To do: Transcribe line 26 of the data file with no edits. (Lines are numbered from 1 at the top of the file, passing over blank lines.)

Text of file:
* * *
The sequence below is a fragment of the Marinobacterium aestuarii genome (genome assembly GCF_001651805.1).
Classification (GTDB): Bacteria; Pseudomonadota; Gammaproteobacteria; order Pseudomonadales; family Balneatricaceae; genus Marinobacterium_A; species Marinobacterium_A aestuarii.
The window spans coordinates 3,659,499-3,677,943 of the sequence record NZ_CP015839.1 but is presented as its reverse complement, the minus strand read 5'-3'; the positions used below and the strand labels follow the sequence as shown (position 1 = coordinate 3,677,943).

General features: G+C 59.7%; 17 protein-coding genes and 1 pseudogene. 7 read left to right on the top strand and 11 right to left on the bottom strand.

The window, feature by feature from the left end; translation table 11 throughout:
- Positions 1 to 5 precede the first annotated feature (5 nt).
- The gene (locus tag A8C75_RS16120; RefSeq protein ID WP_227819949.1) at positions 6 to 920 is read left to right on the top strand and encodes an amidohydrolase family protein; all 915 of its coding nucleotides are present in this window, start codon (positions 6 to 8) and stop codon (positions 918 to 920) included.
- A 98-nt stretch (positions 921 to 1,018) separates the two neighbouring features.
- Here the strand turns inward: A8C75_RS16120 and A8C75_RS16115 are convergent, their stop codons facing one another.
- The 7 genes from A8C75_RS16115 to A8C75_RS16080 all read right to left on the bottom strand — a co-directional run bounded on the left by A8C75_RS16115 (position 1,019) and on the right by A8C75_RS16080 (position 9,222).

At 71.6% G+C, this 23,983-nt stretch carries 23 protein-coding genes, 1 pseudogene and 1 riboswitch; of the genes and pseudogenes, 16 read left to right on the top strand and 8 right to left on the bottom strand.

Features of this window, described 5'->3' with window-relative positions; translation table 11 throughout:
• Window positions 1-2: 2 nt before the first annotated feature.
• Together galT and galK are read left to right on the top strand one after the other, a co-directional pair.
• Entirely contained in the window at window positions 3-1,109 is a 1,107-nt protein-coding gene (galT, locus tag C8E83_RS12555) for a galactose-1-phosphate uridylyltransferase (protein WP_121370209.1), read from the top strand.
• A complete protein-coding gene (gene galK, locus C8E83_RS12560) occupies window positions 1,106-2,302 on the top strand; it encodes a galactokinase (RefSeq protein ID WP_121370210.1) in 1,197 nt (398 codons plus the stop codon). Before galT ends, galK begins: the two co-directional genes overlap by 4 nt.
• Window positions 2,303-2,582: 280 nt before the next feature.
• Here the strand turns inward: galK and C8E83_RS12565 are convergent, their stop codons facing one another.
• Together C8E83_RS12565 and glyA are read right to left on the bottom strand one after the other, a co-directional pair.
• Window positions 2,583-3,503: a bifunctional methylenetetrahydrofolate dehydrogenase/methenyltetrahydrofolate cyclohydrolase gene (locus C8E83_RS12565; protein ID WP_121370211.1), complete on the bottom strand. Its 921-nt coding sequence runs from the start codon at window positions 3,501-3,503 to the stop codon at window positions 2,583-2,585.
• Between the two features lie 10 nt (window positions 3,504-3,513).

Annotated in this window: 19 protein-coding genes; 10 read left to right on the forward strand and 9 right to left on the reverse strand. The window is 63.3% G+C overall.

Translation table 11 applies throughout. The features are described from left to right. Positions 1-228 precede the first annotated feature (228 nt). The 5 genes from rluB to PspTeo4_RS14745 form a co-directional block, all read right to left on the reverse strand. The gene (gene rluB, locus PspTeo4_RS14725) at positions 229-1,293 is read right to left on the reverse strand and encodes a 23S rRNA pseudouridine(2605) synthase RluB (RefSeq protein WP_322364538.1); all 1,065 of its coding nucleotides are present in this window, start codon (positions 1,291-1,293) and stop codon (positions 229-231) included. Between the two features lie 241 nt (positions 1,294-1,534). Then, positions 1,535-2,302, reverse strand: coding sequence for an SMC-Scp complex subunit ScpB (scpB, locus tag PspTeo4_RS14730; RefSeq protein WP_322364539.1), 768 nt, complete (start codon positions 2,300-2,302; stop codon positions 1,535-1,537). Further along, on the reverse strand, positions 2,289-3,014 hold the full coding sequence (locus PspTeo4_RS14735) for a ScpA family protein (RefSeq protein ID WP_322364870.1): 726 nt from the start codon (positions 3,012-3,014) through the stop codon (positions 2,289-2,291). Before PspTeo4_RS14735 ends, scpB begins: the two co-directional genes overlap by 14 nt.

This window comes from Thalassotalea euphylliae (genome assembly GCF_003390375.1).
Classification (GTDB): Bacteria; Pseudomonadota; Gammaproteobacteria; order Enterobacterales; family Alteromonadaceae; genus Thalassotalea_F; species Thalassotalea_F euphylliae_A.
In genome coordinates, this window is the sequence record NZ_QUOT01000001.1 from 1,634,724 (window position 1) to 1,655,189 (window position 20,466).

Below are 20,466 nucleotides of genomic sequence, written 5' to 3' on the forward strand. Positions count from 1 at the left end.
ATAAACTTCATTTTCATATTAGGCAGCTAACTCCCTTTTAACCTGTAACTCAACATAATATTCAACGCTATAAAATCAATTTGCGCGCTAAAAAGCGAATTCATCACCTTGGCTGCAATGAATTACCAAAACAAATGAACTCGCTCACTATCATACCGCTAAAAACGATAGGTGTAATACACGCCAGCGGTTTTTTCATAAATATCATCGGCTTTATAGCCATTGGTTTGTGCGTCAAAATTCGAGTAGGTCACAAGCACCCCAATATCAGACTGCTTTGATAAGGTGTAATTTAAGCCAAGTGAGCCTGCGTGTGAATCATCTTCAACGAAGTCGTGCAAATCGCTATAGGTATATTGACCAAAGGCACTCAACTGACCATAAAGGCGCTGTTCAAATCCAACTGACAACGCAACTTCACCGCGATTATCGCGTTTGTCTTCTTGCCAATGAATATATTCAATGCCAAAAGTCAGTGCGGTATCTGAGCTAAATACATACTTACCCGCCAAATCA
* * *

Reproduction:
In genome coordinates, this window is the sequence record NZ_QUOT01000001.1 from 1,634,724 (window position 1) to 1,655,189 (window position 20,466).